Shareholders introduce more ESG proposals, but defeat at Amazon could slow momentum

The trend: More investors are pushing retailers to adopt ESG-related resolutions as concerns over sustainability, racial equity, and treatment of workers come to the fore.

  • Amazon investors proposed 15 resolutions relating to the treatment of workers, climate change, racial and gender pay gaps, and other issues at the company’s latest annual shareholders’ meeting; however, all were rejected.
  • McDonalds' shareholders voted in favor of a proposal to have the fast-food chain undergo its first companywide racial equity audit, while activist investor Carl Icahn’s attempt to force the company to adopt more humane animal treatment policies failed.

How we got here: People’s expectations for the retailers they shop with and companies they invest in are higher than ever, particularly when it comes to issues of sustainability and social responsibility.

  • Two-thirds of US consumers say their social values influence their shopping choices, per a 2021 study by McKinsey & Company.
  • With ESG investing on the rise, it’s become critical for retailers to emphasize their commitments to diversity and inclusion, sustainability, and other social issues to improve access to capital.
  • At the same time, the SEC is proposing rules that would enhance reporting requirements for ESG funds in an effort to prevent greenwashing. Those rules could require companies to be more forthcoming about their sustainability and social governance initiatives.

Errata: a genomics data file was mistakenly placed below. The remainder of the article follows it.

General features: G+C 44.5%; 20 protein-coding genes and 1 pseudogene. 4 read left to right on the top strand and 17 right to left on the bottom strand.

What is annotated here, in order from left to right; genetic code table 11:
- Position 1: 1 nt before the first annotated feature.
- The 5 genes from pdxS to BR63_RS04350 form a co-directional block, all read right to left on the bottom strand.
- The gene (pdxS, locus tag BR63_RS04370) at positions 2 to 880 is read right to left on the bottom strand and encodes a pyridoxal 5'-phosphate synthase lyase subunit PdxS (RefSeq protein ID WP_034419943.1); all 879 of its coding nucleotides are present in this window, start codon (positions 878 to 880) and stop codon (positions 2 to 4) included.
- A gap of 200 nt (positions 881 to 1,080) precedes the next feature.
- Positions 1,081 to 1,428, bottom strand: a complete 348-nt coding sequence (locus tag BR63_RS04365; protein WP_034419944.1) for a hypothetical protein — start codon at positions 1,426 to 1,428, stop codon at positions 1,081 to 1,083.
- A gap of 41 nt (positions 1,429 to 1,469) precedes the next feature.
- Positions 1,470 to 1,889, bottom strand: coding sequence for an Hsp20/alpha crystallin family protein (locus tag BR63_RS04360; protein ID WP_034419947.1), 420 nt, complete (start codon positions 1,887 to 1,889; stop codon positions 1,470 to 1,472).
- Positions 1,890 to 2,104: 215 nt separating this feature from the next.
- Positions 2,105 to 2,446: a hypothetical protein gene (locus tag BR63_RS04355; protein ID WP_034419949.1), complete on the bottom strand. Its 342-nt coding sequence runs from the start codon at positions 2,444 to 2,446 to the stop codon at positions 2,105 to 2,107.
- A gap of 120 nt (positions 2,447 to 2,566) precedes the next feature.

Shareholders speak up: The SEC’s announcement last November that companies should allow shareholders to vote on any proposals that raise “issues with a broad societal impact” enabled investors to bring a broader range of initiatives to the table.

  • Some have been successful: Apple investors passed a resolution that would require the company’s board to bring on a third party to conduct a civil rights audit encompassing issues such as leadership diversity and equitable pay, despite Apple’s opposition to the measure.
  • But Amazon investors’ rejection of all 15 ESG-related proposals suggests that many shareholders are satisfied with the company’s approach to its workers and the environment, which could make it even more difficult for unionization movements to gain traction.

The challenges: Part of the difficulty that ESG-minded investors face is the fact that proposals such as allowing Amazon workers to collectively bargain or conducting an independent audit of warehouse working conditions could have serious repercussions on a company’s bottom line—minimizing their appeal to shareholders looking to maximize their investments.

  • Large institutional investors, like BlackRock and The Vanguard Group, also tend to have greater influence by virtue of holding bigger stakes. That makes it difficult for more radical proposals, like having an hourly worker join Amazon’s board of directors or ending McDonalds’ use of gestational crates for pigs, to pass.
  • Even if these initiatives pass, they’re nonbinding, meaning companies have no obligation to follow through.

The big takeaway: Even unsuccessful proposals can have an impact, since the public scrutiny they generate could force companies to take steps regardless.

  • Retailers should focus on ways they can proactively address shareholder and consumer concerns, such as offering a comprehensive strategy to reduce plastic use or responding to workers’ concerns.